Gates: More preemptive strikes unlikely

US defense secretary says failure to find weapons of mass destruction in Iraq poses "hard questions."

robert gates 248 88 (photo credit: AP [file])
robert gates 248 88
(photo credit: AP [file])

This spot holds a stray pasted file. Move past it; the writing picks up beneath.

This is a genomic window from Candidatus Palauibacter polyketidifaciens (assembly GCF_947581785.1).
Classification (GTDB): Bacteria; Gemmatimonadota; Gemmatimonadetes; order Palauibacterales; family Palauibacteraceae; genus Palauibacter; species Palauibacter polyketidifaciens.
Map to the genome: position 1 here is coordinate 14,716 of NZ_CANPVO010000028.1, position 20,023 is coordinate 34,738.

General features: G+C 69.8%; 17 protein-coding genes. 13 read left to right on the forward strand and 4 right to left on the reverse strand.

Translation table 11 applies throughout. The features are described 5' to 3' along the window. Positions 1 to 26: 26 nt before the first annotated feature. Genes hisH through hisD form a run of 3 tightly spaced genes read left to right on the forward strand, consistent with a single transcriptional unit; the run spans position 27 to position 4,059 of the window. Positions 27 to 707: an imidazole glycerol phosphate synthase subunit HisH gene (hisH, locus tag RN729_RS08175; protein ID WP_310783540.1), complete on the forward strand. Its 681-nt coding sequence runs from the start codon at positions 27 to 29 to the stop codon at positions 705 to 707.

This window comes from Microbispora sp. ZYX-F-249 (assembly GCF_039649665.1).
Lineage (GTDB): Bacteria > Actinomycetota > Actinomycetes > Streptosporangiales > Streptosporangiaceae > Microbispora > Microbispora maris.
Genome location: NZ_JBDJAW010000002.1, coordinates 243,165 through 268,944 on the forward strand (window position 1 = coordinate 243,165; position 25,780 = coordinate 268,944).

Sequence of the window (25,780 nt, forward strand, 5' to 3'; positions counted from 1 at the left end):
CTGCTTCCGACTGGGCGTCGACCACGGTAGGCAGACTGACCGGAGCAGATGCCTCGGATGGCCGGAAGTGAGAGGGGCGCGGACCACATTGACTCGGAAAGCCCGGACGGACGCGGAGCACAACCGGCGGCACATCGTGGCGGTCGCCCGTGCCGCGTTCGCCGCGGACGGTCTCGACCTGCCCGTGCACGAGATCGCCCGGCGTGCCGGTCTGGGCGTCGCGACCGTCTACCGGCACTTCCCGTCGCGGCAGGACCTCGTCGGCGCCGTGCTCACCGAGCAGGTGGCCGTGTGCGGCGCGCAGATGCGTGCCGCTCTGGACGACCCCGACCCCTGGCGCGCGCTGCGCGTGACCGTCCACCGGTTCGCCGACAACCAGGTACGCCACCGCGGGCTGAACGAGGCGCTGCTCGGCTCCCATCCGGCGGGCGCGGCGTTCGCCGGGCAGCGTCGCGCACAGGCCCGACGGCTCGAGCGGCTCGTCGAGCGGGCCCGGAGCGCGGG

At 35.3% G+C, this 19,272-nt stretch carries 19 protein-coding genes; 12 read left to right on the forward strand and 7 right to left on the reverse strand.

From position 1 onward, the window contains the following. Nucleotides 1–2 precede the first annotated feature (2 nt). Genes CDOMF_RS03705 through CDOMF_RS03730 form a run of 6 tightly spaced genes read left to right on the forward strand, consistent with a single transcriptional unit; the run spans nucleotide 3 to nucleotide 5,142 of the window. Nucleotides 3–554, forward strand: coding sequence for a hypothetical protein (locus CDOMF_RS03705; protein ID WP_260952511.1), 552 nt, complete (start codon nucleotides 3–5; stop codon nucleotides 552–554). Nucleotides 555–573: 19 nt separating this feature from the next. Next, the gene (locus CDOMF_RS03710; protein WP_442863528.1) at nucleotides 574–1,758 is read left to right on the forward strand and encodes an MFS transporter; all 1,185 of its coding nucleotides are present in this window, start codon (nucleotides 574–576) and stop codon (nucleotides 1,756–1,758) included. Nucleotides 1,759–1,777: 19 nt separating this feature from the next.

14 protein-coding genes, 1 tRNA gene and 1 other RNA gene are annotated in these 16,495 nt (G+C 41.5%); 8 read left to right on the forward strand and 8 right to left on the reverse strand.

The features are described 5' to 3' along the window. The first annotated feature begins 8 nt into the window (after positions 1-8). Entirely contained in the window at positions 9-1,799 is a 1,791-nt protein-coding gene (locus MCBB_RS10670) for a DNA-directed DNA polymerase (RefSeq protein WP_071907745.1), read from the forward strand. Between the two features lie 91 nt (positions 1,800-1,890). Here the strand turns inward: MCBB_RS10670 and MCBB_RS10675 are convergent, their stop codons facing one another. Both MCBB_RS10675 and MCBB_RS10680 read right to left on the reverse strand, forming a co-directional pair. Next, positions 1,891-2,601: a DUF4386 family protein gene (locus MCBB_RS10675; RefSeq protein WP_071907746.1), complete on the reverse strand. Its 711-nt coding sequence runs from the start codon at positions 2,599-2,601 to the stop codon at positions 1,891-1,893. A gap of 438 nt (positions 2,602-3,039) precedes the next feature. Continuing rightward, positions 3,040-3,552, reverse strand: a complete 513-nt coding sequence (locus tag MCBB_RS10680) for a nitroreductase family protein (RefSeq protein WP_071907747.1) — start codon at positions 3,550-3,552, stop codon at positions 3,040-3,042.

Any future US president will likely be more cautious about launching a preemptive strike against another country following a failure to find evidence of weapons of mass destruction in Iraq, US Secretary of Defense Robert Gates said Wednesday night. Gates told PBS that stricter criteria would have to be used before any future strike. "The lessons learned with the failure to find the weapons of mass destruction, and some of the other things that happened, will make any future president very, very cautious about launching that kind of conflict or relying on intelligence," Gates said. He said that after former US president George W. Bush, any future president would "ask a lot of very hard questions, and I think that hurdle is much higher today than it was six or seven years ago". He added, "I think that the barrier, first of all, will be, 'Are we going to be attacked here at home?'" Gates also said the "quality of the intelligence" was a factor that had to be considered before a preemptive strike. The US's failure to anticipate that the invasion of Iraq would evolve into a drawn-out counterinsurgency operation "was one of the biggest mistakes that was made," he said. Gates's statements came only a week after he asserted that Iran was not close to attaining a nuclear weapon. "They're not close to a stockpile, they're not close to a weapon at this point, and so there is some time," Gates told NBC's Meet the Press when asked whether the Islamic republic could be deterred from pursuing nuclear weapons. The US would continue to pursue additional sanctions, while also leaving an opportunity for Iran to engage with Europe as a means to "walk away from that program," Gates said. However, Adm. Mike Mullen, chairman of the US Joint Chiefs of Staff, said Teheran probably had the material necessary to make a nuclear weapon. Asked on CNN if Teheran had enough nuclear material for the construction of an atomic bomb, Mullen said, "We think they do, quite frankly." "Iran having a nuclear weapon, I believe, for a long time, is a very, very bad outcome for the region and for the world," he said. Herb Keinon and news agencies contributed to this report.